The indigenous Tharu tribe living next to Suhelwa Wildlife Sanctuary in Uttar Pradesh will play a pivotal role in protecting tigers, thanks to a joint initiative between forest officials and local conservationists.
Located near India’s border with Nepal, Suhelwa is under constant threat from wildlife traffickers who target the big cats and smuggle their parts into neighboring China. However, members of the Tharu community posted at key checkpoints will provide intelligence for combating wildlife crime in the region.
Rajiv Chauhan from Society for Conservation of Nature, told the Times of India that his organization plans to coordinate several village events with the team at Suhelwa Wildlife Sanctuary, which will emphasize “why the forests and tigers or other wild animals need to be protected”.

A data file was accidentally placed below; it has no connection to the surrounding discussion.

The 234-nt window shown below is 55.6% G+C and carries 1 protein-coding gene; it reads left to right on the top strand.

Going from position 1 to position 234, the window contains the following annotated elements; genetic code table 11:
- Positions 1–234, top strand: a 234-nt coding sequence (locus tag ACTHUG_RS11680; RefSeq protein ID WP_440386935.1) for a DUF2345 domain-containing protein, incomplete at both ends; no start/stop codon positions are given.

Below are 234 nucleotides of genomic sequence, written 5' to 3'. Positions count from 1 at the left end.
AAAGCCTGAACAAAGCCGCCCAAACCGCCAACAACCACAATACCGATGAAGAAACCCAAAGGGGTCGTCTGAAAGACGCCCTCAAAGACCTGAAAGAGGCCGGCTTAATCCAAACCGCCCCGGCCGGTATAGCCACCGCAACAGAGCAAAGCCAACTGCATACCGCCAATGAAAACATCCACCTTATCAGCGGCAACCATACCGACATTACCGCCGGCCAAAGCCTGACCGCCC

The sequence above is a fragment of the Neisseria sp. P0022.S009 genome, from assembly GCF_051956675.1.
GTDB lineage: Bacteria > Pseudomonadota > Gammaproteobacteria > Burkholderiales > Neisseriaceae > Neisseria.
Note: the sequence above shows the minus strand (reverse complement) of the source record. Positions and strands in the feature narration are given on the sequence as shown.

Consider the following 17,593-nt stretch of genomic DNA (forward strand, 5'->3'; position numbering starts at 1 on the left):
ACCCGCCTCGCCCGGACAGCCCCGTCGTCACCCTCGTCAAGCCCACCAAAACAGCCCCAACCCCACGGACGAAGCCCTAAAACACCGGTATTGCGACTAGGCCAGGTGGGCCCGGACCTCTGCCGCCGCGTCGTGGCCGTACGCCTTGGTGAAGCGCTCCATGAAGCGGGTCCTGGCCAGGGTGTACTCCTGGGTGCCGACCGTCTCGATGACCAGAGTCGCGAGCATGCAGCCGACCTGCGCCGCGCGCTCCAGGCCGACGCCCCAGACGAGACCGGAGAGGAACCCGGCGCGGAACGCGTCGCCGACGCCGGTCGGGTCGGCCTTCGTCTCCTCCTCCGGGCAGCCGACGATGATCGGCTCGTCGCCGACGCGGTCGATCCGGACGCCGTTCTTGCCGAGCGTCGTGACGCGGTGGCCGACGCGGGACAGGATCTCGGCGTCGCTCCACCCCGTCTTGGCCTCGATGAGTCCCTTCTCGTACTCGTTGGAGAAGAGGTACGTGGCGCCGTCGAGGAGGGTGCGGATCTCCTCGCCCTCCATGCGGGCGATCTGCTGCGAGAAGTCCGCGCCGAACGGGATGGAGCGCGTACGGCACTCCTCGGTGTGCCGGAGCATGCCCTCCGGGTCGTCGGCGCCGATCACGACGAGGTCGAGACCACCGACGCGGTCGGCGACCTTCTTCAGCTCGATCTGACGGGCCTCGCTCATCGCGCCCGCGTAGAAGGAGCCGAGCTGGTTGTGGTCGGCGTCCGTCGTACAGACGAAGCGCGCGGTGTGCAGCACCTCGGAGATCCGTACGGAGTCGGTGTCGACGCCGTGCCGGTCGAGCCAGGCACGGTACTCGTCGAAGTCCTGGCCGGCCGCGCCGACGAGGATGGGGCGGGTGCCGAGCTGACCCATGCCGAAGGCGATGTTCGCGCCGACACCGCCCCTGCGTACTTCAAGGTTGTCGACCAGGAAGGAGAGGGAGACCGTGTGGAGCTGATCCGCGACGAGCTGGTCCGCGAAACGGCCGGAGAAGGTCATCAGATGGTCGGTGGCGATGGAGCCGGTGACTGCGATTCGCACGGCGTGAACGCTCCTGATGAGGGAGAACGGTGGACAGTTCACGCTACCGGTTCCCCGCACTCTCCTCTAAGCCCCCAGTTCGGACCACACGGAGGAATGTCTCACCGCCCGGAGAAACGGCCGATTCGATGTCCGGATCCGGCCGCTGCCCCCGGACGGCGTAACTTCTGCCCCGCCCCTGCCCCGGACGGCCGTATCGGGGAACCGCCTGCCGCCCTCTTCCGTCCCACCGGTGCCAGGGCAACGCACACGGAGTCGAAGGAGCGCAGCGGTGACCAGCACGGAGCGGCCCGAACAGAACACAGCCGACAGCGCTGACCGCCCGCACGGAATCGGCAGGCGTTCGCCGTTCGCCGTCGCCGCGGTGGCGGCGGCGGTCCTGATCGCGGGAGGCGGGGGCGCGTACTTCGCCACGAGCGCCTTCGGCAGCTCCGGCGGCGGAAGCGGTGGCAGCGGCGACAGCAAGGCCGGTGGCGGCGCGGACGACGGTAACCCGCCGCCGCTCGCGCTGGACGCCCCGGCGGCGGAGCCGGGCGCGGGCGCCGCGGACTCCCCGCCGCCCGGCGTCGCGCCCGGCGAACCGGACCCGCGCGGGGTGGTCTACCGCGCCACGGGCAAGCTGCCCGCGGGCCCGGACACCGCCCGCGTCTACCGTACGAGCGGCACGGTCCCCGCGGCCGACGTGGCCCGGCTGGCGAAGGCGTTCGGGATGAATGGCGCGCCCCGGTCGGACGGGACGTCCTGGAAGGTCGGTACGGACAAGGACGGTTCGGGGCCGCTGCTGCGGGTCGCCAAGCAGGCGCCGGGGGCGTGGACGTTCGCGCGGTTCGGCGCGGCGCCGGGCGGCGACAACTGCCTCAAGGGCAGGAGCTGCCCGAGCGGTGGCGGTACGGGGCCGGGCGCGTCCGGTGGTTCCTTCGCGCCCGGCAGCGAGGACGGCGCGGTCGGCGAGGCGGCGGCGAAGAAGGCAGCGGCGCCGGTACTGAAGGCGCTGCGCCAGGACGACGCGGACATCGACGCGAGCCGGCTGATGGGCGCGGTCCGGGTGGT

These include plantation programmes, conservation rallies and nature games for children of the community who would also be made aware of the importance of nature and wildlife conservation. Film shows on wildlife and nature conservation will be conducted apart from other activities like painting competitions and quiz[zes].
Enforcement in the area also received a boost from TRAFFIC. In July 2012, the Sashastra Seema Bal (SSB) and TRAFFIC India conducted a two-day workshop “Strengthening Wildlife Law Enforcement and Conservation Along Borders”, attended by forest officials from Balrampur, Saravasti, Maharajgunj and Suhelwa Wildlife Sanctuary.
There are six more workshops planned under the SSB collaboration with TRAFFIC, which will focus on India’s borders with Nepal and Bhutan.
Image by Wikigringo via Wikimedia Commons